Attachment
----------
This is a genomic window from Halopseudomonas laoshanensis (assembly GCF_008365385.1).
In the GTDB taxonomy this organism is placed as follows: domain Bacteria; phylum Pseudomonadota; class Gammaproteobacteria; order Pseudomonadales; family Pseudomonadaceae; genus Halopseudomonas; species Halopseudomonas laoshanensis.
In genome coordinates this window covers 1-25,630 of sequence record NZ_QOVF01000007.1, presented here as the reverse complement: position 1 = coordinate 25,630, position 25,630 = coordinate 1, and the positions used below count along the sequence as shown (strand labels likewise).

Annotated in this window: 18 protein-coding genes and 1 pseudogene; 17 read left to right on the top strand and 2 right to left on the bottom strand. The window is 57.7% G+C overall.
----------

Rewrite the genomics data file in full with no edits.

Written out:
This is a genomic window from Halopseudomonas laoshanensis (assembly GCF_008365385.1).
In the GTDB taxonomy this organism is placed as follows: domain Bacteria; phylum Pseudomonadota; class Gammaproteobacteria; order Pseudomonadales; family Pseudomonadaceae; genus Halopseudomonas; species Halopseudomonas laoshanensis.
In genome coordinates this window covers 1-25,630 of sequence record NZ_QOVF01000007.1, presented here as the reverse complement: position 1 = coordinate 25,630, position 25,630 = coordinate 1, and the positions used below count along the sequence as shown (strand labels likewise).

Annotated in this window: 18 protein-coding genes and 1 pseudogene; 17 read left to right on the top strand and 2 right to left on the bottom strand. The window is 57.7% G+C overall.